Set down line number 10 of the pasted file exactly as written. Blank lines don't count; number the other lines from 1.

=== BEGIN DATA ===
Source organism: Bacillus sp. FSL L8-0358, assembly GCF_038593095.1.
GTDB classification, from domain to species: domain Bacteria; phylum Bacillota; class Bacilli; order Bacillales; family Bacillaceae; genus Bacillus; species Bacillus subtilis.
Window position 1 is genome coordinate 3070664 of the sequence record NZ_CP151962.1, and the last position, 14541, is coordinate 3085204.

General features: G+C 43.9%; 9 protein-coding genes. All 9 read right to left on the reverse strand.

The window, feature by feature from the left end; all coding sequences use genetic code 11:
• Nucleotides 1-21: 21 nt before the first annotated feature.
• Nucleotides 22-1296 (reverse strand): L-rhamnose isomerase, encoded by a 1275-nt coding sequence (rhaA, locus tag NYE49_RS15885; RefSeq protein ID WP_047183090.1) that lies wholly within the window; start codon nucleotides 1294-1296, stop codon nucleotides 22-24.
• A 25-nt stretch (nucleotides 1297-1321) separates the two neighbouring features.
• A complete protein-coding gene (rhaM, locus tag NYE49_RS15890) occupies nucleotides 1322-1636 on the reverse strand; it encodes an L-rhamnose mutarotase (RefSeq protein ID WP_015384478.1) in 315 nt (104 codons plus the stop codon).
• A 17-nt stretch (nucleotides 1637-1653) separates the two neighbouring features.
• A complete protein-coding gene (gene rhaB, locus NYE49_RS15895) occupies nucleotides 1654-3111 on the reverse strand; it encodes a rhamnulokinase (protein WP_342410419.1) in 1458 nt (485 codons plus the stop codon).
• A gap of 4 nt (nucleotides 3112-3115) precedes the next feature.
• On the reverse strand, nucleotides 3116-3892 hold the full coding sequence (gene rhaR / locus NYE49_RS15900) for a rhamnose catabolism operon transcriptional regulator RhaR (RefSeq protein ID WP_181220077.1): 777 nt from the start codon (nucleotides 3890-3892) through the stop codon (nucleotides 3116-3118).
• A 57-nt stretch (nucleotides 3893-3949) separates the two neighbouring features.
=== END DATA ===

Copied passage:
• A 17-nt stretch (nucleotides 1637-1653) separates the two neighbouring features.